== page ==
Take your child into the wheat field where the animals play and a lonely scarecrow worries that he will never make a friend because of the way he looks. Your child will enjoy this beautifully descriptive story, learning new vocabulary words on every page. The detailed illustrations will take you through each of the four seasons and let your child experience a special winter night that changes how the animals view the scarecrow.
Before, During and After Reading
Introduce the book. Sweep your finger under the words as you read the title, the author and illustrator and talk about the job of the author and illustrator. Discuss the pictures on the cover and ask your child to tell you what a scarecrow is and why it might be in the field. Talk about the animals she sees on the cover. Ask your child what she thinks lonely means and why she thinks the scarecrow might be lonely.
Ask your child to find the letter S on the front cover. Encourage her to trace the letter on the cover as you say the sound of the letter together. Explain to your child that there are many words in this book that begin with the letter Ss and to help you find them as you read.
How did you feel? Relate story to your child’s experiences. As you read about the passing seasons and the lonely scarecrow, ask your child to tell you of a time when she was feeling alone. How did she resolve her situation? Talk with your child about judging by appearances, giving chances and seeing things a different way.
Talk about vocabulary. After reading a sentence with new words in it, ask your child if she knows what the author is trying to say. Define any interesting words you come across as you are reading.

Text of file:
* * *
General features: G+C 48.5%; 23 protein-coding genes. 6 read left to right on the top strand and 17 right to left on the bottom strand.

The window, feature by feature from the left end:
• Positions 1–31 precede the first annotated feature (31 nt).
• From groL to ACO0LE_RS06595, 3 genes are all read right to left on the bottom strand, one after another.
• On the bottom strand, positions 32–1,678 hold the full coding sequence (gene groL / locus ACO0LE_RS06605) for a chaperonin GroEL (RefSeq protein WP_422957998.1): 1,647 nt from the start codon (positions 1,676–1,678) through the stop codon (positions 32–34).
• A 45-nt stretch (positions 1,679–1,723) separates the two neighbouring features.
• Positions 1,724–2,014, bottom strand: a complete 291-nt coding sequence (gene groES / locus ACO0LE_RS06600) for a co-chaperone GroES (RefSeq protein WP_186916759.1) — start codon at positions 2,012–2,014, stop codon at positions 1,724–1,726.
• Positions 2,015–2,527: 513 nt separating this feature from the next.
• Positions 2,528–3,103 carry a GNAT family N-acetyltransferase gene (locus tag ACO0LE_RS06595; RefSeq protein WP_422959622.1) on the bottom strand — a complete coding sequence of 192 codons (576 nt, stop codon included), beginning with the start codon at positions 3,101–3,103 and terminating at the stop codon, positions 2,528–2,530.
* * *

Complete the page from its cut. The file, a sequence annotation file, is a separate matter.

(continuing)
Talk about letter sounds and word parts. Choose one of the pages where the illustration has many pictures in it. Explain to your child that you are going to say a word in a funny way. See if she can guess the word you are saying and find it in the picture.
For example, while looking at the illustration of winter, say the beginning sound of a word separated from the rest of the word. Can you find the /b/ …ird, /b/…ird? Let your child guess what word you are saying and find it in the picture. Try – /f/…ox, /h/…at, /m/..ouse.
Draw a scarecrow. Give your child paper and crayons and encourage her to draw her own scarecrow. Ask questions to add details to the drawing or find scraps of fabric, buttons, craft sticks or grass and have your child glue them to the drawing. Have your child tell you a story about the scarecrow and encourage her to write a sentence about it and read it back to you.
Make a scarecrow. Gather old clothes and make a scarecrow with your child to put outside in your yard. Talk about what you need to make a scarecrow. Go outside and talk about the animals you see in your yard.
Explore other recommended children’s books and reading activities for five-year-olds, or take the Reading BrightStart! Preschool Reading Screener. The screener can help you determine if your child is on the path to reading readiness, and provides a free plan for moving forward.